Mariel Brown is an award-winning filmmaker and director of the creative and production companies SAVANT and SAVANT Films. Based in Trinidad and Tobago, Mariel has been working in film and television since 1997. She is committed to uncovering and documenting the Caribbean’s rich history and culture, and is especially interested in exploring the lives of its often-unheralded artists and writers. Mariel is in post-production on the documentary, Unfinished Sentences, a personal exploration of her tumultuous relationship with her late father, writer Wayne Brown.
What are some of the things that inspired you to tell the stories that you do?
The Caribbean is very much my inspiration. The people, the lives, the place, the landscape, the history. All of my work has been set in the Caribbean. I see myself as a Caribbean filmmaker and there’s such a dearth of stories coming from the English-speaking Caribbean about our lives and our history. I am driven to tell stories that help us understand ourselves as a people and as a region. To me, the most important thing is to try and be as truthful as possible. Those stories don’t always have to be happy stories. And I feel we desperately need to have these rounded stories that show our humanity and the good and the bad. How do we honour ourselves otherwise?
What pushed you to create Unfinished Sentences?
When I was raising money for the film in Trinidad, one of the reactions I often got was “Oh, but it’s just a film about you and your dad.” All stories are ultimately just a film about somebody and his/her relationship to someone else, or to a moment. I had to point out that there weren’t many stories about a person like my father – a Black, upper-middle class man from Trinidad during the 20th century; when Black, upper-middle class families weren’t very many. To tell a story that had real resonance required that I explore history to some extent. To explore his own family, what context he grew up in looked like. I think Caribbean people are burdened by legacies. We’re burdened by the legacy of slavery and the legacy of colonialism. I think it’s irresponsible to shy away from those things, and it’s also slightly dishonest. We are where we are today because of these things. And they’re not incidental to how we have survived as a society.
In telling my dad’s story, I wanted to be able to look at my grandfather and my grandmother who I never met, and try to unpack why daddy’s relationship with his father was so complicated, and so unlike my own relationship with him. I really wanted to try to understand what it must have felt like to be daddy growing up within his family, the only descendant of all his aunts/uncles, the darkest skinned descendant, the golden child.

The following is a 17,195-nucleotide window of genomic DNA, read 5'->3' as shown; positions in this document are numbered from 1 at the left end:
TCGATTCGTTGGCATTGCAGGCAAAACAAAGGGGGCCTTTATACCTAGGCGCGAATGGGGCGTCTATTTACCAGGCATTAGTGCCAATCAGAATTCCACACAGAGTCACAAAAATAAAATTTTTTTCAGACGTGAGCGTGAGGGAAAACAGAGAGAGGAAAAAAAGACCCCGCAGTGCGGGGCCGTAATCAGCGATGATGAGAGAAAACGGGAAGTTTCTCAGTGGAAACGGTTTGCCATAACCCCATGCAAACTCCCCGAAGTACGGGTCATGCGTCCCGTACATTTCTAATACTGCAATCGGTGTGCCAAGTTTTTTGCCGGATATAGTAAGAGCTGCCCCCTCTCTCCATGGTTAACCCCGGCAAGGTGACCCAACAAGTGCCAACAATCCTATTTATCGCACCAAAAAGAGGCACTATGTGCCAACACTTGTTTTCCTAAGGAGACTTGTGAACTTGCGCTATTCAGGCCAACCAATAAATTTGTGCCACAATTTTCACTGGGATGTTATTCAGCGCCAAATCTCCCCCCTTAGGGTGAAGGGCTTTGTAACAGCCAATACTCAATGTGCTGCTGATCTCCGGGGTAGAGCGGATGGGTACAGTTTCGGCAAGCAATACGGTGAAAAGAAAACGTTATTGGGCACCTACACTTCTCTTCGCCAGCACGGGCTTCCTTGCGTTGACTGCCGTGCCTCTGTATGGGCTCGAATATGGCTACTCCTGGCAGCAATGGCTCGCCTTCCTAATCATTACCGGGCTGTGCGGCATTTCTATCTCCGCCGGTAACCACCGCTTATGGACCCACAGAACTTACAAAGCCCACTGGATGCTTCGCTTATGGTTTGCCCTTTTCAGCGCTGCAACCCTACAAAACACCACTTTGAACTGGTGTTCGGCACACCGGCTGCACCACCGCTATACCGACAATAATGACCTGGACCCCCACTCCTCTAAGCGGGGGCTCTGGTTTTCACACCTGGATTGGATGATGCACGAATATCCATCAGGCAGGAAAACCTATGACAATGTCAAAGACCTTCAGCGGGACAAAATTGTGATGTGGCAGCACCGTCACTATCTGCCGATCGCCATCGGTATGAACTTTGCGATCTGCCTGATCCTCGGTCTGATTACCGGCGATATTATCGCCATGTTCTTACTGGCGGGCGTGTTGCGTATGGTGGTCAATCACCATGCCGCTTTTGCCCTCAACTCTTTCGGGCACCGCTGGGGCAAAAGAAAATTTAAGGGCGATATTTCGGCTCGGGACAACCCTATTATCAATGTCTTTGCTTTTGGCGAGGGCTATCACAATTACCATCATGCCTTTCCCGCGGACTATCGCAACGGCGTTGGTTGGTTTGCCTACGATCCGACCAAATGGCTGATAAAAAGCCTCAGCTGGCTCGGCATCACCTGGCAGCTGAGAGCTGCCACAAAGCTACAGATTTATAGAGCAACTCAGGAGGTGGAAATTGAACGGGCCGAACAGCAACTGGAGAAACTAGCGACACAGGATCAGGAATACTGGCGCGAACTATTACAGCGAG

Can you talk about your decision to include your personal journey in the film?
Unfinished Sentences started as more of a biographical film. I felt that my father’s contributions as a writer were important and it needed to be documented properly. The story kept pulling me to enter, and I really didn’t want to. I fought against it for years, because I was frightened. The more I delved into writing it, the more I was guided to include myself. There were different questions I found myself needing to answer. I realized the story I wanted to unearth was how our relationship went from something where I absolutely idolized him to when our relationship became incredibly difficult. I started the project in 2010. By 2014, I was allowing myself to think of my own role in the film. It increasingly became the direction the film would take. But it was definitely not how I had envisioned it and also it meant that it was a much more painful process to go through. I couldn’t stand back and be objective. I had to bring the intimacy of our relationship into the story.
When I realized the direction had changed, I very quickly made the decision to hire a script consultant, Fernanda Rossi, because I knew it was too close and I was still very emotional. It was incredibly helpful just to have somebody steer you through the minefield of your own personal life. It’s the first time I ever explored in film such a personal subject, and it’s been an incredibly rewarding process.
Can you describe how you used different visual storytelling methods (re-enactments, family archive photos, natural landscapes) to tell this story?
I had seen Stories We Tell by Sarah Polley while I was working on the film. She was unabashed in her use of reenactment, combining it with her own family’s archive. I just realized as soon as the super 8 footage came on, I was there with her. And I thought, maybe there’s a way I can do the reenactments. It inspired me and it was helpful because it helped to build the visual landscape of my film. As a documentary filmmaker, I’m not working with actors on a regular basis except to do voiceover and narration. I loved working with the actors, makeup artist and costume designer and going out on location and doing props and sets.